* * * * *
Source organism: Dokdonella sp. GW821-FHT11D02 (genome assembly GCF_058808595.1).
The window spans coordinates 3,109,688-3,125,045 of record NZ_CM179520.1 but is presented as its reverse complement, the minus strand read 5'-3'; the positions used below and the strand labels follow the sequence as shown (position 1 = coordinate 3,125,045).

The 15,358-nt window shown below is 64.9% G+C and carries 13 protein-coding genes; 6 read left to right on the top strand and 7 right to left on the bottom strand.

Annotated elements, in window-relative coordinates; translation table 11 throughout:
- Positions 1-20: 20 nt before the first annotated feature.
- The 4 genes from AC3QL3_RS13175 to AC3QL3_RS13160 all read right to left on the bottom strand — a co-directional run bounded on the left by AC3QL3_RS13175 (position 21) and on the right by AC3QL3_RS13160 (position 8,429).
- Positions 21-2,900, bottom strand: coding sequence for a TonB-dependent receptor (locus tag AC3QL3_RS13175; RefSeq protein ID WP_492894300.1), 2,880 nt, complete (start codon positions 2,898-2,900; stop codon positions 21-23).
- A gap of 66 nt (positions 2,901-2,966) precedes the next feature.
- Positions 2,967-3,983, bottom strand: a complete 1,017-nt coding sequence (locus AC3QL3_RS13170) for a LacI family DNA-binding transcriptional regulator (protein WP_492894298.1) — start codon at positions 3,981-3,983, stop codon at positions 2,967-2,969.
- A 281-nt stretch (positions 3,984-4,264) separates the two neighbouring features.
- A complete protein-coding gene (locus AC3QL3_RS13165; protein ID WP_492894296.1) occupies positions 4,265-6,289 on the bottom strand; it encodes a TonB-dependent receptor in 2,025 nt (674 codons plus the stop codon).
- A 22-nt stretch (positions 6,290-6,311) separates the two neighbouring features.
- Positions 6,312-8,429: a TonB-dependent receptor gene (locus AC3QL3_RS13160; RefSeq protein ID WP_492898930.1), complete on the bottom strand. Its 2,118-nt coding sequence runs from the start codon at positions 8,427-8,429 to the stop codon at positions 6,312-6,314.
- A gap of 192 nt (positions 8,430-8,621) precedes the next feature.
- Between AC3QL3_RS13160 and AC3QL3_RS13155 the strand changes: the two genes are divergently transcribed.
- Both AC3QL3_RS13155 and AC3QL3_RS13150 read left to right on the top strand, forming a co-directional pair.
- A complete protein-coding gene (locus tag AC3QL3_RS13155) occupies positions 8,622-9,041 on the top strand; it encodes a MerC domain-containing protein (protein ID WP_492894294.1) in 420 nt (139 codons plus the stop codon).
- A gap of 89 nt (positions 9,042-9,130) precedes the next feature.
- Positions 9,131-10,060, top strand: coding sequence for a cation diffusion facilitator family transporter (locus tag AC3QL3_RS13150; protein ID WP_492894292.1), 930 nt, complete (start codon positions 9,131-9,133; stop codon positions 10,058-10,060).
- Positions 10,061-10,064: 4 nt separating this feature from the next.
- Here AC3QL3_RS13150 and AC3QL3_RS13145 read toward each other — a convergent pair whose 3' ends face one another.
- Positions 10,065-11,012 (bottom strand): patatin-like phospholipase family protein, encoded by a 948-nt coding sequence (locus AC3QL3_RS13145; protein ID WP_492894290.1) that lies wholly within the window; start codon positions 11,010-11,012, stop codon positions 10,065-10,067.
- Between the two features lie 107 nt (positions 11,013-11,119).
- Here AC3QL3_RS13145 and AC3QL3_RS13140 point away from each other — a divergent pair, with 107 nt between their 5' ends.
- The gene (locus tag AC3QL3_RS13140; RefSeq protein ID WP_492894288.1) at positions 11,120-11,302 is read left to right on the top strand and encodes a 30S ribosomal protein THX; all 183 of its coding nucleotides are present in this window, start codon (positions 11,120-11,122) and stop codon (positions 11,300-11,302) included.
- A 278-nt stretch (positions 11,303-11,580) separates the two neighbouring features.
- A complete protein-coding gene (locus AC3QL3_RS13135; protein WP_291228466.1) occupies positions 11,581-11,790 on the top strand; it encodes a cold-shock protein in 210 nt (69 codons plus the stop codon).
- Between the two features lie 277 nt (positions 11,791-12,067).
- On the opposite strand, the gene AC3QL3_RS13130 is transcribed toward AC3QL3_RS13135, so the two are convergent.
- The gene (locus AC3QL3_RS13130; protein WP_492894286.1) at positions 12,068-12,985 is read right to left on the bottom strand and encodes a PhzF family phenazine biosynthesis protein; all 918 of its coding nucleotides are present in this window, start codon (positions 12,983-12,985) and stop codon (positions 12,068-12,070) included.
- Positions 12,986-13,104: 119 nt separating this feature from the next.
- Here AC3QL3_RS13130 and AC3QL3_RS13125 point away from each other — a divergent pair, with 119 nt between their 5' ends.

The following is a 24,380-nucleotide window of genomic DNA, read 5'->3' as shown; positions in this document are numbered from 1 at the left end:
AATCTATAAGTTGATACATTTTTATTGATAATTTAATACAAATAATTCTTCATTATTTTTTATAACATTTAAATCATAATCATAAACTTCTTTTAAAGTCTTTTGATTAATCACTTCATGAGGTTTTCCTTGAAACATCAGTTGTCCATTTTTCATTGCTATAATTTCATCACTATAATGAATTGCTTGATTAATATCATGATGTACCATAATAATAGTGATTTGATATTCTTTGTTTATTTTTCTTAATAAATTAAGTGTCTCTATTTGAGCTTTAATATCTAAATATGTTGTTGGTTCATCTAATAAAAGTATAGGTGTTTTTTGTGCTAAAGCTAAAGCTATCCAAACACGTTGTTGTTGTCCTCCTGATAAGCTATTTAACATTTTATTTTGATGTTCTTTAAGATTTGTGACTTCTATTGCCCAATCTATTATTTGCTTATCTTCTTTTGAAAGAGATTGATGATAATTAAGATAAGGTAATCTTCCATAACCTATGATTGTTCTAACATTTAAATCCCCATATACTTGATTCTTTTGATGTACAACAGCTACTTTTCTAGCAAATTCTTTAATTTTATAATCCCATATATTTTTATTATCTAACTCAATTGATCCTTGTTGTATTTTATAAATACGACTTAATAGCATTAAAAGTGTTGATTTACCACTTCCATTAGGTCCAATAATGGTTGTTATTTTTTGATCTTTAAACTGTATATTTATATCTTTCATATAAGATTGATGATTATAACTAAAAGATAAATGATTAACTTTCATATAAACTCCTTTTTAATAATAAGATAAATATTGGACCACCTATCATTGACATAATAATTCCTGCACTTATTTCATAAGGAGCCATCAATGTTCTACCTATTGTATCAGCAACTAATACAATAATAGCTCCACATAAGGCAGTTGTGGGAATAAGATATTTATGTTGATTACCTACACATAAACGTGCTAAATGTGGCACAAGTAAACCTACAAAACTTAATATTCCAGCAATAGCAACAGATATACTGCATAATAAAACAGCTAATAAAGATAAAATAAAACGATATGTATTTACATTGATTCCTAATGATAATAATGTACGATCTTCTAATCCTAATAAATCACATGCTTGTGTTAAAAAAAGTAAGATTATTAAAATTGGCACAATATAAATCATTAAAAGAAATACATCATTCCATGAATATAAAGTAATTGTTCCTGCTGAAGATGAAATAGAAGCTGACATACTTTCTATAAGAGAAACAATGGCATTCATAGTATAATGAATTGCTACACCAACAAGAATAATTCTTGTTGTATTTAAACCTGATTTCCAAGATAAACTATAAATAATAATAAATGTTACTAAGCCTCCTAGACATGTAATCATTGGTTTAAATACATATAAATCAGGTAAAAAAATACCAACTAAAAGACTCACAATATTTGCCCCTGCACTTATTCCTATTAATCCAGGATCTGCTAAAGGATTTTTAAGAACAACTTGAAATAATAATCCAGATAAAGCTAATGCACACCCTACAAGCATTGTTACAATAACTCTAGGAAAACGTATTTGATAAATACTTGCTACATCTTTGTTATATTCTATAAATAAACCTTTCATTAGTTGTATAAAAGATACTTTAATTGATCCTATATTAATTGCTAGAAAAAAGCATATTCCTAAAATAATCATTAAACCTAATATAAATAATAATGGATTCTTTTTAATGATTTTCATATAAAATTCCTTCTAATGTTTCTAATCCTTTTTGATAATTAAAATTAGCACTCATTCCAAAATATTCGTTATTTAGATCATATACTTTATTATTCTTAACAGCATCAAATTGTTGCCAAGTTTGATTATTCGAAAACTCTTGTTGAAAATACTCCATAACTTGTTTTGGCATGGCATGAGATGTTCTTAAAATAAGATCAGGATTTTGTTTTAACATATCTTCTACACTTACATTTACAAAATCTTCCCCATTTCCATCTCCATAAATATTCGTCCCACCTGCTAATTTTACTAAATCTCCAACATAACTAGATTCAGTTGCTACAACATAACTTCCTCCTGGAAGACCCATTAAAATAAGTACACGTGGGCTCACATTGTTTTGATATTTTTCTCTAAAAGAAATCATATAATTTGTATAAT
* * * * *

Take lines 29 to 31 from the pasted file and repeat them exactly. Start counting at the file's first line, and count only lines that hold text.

- On the opposite strand, the gene AC3QL3_RS13130 is transcribed toward AC3QL3_RS13135, so the two are convergent.
- The gene (locus AC3QL3_RS13130; protein WP_492894286.1) at positions 12,068-12,985 is read right to left on the bottom strand and encodes a PhzF family phenazine biosynthesis protein; all 918 of its coding nucleotides are present in this window, start codon (positions 12,983-12,985) and stop codon (positions 12,068-12,070) included.
- Positions 12,986-13,104: 119 nt separating this feature from the next.